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CIRCE

A retelling of ancient Greek lore gives exhilarating voice to a witch.

“Monsters are a boon for gods. Imagine all the prayers.” So says Circe, a sly, petulant, and finally commanding voice that narrates the entirety of Miller’s dazzling second novel. The writer returns to Homer, the wellspring that led her to an Orange Prize for The Song of Achilles (2012). This time, she dips into The Odyssey for the legend of Circe, a nymph who turns Odysseus’ crew of men into pigs. The novel, with its distinctive feminist tang, starts with the sentence: “When I was born, the name for what I was did not exist.” Readers will relish following the puzzle of this unpromising daughter of the sun god Helios and his wife, Perse, who had negligible use for their child. It takes banishment to the island Aeaea for Circe to sense her calling as a sorceress: “I will not be like a bird bred in a cage, I thought, too dull to fly even when the door stands open. I stepped into those woods and my life began.” This lonely, scorned figure learns herbs and potions, surrounds herself with lions, and, in a heart-stopping chapter, outwits the monster Scylla to propel Daedalus and his boat to safety. She makes lovers of Hermes and then two mortal men. She midwifes the birth of the Minotaur on Crete and performs her own C-section. And as she grows in power, she muses that “not even Odysseus could talk his way past [her] witchcraft. He had talked his way past the witch instead.” Circe’s fascination with mortals becomes the book’s marrow and delivers its thrilling ending. All the while, the supernatural sits intriguingly alongside “the tonic of ordinary things.” A few passages coil toward melodrama, and one inelegant line after a rape seems jarringly modern, but the spell holds fast. Expect Miller’s readership to mushroom like one of Circe’s spells.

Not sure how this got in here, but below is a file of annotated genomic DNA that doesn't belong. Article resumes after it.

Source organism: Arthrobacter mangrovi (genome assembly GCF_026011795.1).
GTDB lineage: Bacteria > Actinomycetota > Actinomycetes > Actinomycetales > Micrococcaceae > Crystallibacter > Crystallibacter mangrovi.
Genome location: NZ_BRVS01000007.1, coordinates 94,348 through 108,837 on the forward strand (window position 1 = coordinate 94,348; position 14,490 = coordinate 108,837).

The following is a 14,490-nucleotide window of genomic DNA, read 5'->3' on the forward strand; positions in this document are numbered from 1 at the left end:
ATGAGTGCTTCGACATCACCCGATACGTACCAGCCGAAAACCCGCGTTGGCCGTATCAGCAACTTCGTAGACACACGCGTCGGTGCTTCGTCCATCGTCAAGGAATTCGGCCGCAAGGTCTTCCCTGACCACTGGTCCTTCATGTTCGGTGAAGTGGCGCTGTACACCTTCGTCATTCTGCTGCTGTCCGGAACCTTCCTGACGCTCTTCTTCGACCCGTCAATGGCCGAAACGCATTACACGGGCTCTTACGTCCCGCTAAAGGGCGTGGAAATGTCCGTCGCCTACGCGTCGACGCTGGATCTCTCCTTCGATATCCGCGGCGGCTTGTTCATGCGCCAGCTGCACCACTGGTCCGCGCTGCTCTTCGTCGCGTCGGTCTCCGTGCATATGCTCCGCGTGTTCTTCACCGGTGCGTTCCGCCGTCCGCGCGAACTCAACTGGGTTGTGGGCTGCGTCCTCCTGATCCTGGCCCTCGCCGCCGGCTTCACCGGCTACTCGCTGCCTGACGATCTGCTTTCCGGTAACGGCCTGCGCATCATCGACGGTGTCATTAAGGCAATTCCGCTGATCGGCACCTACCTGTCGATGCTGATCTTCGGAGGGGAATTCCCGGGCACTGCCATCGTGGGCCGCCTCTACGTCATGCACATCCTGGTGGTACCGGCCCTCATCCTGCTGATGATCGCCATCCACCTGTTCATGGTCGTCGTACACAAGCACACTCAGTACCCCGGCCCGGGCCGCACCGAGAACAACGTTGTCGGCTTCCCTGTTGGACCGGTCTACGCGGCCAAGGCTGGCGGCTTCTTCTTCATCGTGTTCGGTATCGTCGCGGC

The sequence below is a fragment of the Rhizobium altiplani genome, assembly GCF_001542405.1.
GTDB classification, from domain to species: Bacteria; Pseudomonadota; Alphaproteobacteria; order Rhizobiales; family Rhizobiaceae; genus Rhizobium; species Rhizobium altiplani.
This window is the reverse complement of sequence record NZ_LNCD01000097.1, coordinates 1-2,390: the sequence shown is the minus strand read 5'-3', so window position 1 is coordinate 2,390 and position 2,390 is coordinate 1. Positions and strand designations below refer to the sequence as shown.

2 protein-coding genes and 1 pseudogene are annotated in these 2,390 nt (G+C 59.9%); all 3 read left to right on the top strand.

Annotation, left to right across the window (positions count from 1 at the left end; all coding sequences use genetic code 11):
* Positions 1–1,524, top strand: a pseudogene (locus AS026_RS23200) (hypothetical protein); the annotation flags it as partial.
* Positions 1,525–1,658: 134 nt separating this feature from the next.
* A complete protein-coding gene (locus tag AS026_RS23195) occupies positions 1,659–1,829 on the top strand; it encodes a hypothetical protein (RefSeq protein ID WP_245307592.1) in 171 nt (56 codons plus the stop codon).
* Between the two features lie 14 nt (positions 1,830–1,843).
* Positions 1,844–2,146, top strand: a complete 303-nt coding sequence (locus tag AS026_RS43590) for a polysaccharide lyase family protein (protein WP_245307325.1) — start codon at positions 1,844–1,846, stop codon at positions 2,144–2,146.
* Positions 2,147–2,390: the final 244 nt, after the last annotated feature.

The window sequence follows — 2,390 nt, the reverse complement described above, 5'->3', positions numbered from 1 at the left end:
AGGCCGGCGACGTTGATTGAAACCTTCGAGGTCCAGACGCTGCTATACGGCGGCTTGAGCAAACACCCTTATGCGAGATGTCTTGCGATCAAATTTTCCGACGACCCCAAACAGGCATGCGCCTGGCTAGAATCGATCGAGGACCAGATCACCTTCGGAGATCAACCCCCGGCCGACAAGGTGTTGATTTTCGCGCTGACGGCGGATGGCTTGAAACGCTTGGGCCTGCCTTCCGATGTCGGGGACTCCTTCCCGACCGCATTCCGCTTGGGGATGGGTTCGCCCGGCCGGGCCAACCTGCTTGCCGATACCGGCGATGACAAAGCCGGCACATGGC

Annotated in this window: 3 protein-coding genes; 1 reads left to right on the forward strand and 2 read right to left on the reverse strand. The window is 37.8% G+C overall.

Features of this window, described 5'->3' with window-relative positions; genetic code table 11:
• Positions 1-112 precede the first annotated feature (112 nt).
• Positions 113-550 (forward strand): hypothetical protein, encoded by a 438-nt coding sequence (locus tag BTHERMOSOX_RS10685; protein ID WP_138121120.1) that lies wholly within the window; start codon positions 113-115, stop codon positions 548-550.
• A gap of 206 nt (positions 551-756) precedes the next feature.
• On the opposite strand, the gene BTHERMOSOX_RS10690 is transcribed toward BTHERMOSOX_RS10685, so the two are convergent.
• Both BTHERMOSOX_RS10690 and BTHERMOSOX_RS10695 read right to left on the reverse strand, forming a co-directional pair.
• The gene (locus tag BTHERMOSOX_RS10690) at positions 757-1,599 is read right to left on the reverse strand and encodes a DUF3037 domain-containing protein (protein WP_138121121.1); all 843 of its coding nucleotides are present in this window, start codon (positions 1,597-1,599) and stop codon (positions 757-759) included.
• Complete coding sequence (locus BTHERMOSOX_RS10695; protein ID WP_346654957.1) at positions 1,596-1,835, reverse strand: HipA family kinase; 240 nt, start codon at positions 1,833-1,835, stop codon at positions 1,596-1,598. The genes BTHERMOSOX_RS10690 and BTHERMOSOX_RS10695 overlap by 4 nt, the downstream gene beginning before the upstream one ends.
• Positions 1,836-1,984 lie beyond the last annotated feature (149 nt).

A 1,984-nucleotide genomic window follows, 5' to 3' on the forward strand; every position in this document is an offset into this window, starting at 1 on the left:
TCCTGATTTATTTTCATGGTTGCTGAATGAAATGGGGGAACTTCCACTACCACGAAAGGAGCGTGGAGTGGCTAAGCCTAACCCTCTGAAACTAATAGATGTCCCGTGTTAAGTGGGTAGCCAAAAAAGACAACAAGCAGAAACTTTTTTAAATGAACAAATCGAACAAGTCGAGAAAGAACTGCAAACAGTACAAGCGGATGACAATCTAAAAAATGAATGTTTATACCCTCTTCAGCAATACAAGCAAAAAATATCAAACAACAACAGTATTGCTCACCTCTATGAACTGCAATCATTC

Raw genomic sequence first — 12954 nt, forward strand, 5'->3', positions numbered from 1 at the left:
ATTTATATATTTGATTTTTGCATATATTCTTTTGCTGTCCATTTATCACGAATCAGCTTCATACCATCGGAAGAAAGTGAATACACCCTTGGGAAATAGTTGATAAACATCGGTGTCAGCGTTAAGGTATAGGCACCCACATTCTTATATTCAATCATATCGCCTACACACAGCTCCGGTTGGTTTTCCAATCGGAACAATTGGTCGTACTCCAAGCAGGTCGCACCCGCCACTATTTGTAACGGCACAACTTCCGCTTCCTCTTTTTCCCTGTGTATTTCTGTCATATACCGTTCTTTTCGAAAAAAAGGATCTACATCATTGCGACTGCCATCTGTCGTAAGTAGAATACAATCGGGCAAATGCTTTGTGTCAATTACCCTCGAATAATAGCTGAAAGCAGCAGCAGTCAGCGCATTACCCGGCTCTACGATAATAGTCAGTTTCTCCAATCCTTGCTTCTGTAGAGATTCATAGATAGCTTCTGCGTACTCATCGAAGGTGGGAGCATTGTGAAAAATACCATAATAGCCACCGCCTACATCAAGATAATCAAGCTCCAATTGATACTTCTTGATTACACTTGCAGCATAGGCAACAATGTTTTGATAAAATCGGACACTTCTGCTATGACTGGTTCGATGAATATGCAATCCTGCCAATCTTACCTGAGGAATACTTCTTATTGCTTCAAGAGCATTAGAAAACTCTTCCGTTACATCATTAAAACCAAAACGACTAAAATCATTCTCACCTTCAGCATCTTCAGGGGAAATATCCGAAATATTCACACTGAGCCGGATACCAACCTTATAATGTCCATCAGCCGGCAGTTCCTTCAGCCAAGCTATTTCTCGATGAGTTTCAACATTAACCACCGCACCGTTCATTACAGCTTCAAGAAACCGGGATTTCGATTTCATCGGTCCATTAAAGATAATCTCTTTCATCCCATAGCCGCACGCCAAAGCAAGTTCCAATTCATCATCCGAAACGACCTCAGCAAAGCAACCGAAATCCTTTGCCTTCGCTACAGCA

Miller makes Homer pertinent to women facing 21st-century monsters.

Pub Date: April 10, 2018

ISBN: 978-0-316-55634-7

Page Count: 400

Publisher: Little, Brown

Review Posted Online: Jan. 23, 2018

Kirkus Reviews Issue: Feb. 1, 2018

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Still, a respectful and absorbing page-turner.